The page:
Whether you’re a geek or a grandfather, making your own mobile apps can be a fun hobby or a rewarding career.
David Scholefield wanted to have a better understanding of apps so he could relate to his grandchildren. Now he’s creating apps that they can use.
“Now if I need something done, I can do it myself,” he says, showing off an app he developed in class that turns the map of the United States into a puzzle and encourages children to try to beat the clock fitting each piece in its correct place.
Scholefield had previous computer experience, but information technology professor Jared Oliverio stresses no previous design, programming or graphics experience is necessary for incoming students.
“We teach you everything you need to know,” he said. “You’ll have a well-rounded programming background by the time you finish.”
After completing the 28-credit certificate, students will:
- understand the design process and mobile application life cycle
- understand the basic of user interface and user experience design
- recognize what is necessary to be a professional in the industry
- understand the fundamentals of how mobile hardware works
- demonstrate how to deploy apps to different devices, including iOS and Android
- understand how to create different types of programs in addition to apps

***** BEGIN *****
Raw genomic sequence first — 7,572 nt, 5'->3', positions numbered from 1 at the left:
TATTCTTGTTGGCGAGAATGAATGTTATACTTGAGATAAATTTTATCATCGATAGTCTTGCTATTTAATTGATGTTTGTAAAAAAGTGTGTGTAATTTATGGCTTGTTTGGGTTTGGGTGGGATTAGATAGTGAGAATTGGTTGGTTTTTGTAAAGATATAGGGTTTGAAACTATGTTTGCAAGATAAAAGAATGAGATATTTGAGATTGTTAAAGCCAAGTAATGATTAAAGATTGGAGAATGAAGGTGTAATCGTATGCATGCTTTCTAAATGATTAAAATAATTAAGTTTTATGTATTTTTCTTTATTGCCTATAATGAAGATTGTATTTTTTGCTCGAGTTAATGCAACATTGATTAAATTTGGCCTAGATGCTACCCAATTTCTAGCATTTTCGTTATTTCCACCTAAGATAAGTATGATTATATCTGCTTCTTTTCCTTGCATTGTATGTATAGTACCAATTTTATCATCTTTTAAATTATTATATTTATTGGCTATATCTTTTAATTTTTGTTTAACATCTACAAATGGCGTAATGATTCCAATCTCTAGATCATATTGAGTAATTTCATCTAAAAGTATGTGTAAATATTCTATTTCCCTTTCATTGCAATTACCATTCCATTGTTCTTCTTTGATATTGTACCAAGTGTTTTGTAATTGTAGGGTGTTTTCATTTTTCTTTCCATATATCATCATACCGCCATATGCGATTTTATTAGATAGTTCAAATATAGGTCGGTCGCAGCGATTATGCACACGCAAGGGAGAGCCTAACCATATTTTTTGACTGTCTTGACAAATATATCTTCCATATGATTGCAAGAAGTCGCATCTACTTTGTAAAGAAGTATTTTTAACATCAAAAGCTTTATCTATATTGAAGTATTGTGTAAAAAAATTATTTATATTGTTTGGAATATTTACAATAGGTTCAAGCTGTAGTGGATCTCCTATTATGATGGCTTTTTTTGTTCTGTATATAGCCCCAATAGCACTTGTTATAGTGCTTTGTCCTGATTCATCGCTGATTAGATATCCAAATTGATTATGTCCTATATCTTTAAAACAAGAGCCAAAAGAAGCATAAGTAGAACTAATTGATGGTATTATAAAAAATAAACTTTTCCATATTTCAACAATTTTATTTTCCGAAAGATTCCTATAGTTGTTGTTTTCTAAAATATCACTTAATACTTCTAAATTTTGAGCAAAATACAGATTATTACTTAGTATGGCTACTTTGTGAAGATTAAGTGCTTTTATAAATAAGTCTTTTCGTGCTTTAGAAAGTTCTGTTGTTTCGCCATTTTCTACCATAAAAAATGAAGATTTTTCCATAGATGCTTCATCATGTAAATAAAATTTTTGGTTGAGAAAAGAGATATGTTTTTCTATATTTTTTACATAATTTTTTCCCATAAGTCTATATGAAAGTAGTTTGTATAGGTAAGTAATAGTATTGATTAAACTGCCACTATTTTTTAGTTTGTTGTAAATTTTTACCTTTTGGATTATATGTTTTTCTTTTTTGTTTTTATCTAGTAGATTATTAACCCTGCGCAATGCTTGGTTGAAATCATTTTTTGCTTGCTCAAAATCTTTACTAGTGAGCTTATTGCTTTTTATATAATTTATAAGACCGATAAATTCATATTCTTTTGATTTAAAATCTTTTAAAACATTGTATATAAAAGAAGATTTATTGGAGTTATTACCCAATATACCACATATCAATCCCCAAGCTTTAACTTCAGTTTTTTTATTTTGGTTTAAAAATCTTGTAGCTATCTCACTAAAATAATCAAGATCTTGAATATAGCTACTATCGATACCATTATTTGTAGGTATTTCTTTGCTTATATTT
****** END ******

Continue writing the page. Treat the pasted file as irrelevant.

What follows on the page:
Students will create multiple apps in state-of-the-art labs that include an emulator that simulates both iOS and Android devices.
“You’re actually building something that you see right away,” Oliverio said. “The way we have it set up is you can specialize in what you want to do. You can do web, you can do console applications, mobile apps or video games. It’s up to you depending on what courses you pick. There’s flexibility in there.”
Each class is four credits. One recently added class that Oliverio expects will fill up each semester is ITP 160, Video Game Design.
“Students will get the opportunity to combine programming with video game design and development,” he said.
“The trend in entertainment and games is all going mobile,” said student Corey Wilkins. “As I’m someone who likes to program, this is a great opportunity to get into that industry.”
The mobile apps certificate focuses on making the app work rather than making it pretty, said information technology professor Lisa Carter. Students interested in the visual end might consider taking animation or graphic design courses at TCC’s Visual Arts Center.
Throughout the course of the certificate, students develop multiple apps and have the chance to advance their interest further through the college’s Coding Club. A recent app soon to be available to all TCC students made by students in the coding club contains office hours and locations for each of the college’s professors.
Graduates of the certificate program can find work as entry-level programmers, software engineers and developers and application support personnel. Recent numbers by the Bureau of Labor Statistics show job growth in the field projected at 23 percent by 2023 with earning potential in excess of $100,000.
With more than 4.88 billion mobile phone users globally, demand is not likely to dry up any time quickly.